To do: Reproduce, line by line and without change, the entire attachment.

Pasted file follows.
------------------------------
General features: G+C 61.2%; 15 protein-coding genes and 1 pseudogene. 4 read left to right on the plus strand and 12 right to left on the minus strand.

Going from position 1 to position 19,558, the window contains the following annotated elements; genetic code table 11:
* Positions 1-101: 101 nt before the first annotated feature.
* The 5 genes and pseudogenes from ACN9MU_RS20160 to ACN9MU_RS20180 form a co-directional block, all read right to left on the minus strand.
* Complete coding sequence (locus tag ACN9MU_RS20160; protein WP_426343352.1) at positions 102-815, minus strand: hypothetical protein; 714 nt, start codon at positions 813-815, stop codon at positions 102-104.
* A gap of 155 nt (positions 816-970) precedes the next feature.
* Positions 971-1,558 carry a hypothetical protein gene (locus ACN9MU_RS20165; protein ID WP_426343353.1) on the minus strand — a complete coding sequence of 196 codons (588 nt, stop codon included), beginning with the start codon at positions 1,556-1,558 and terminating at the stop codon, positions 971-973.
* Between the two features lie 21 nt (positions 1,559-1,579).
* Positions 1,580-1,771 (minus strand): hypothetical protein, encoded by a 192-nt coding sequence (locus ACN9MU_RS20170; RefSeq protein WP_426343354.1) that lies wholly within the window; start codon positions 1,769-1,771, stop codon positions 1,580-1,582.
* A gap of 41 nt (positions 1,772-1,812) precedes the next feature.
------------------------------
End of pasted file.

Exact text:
General features: G+C 61.2%; 15 protein-coding genes and 1 pseudogene. 4 read left to right on the plus strand and 12 right to left on the minus strand.

Going from position 1 to position 19,558, the window contains the following annotated elements; genetic code table 11:
* Positions 1-101: 101 nt before the first annotated feature.
* The 5 genes and pseudogenes from ACN9MU_RS20160 to ACN9MU_RS20180 form a co-directional block, all read right to left on the minus strand.
* Complete coding sequence (locus tag ACN9MU_RS20160; protein WP_426343352.1) at positions 102-815, minus strand: hypothetical protein; 714 nt, start codon at positions 813-815, stop codon at positions 102-104.
* A gap of 155 nt (positions 816-970) precedes the next feature.
* Positions 971-1,558 carry a hypothetical protein gene (locus ACN9MU_RS20165; protein ID WP_426343353.1) on the minus strand — a complete coding sequence of 196 codons (588 nt, stop codon included), beginning with the start codon at positions 1,556-1,558 and terminating at the stop codon, positions 971-973.
* Between the two features lie 21 nt (positions 1,559-1,579).
* Positions 1,580-1,771 (minus strand): hypothetical protein, encoded by a 192-nt coding sequence (locus ACN9MU_RS20170; RefSeq protein WP_426343354.1) that lies wholly within the window; start codon positions 1,769-1,771, stop codon positions 1,580-1,582.
* A gap of 41 nt (positions 1,772-1,812) precedes the next feature.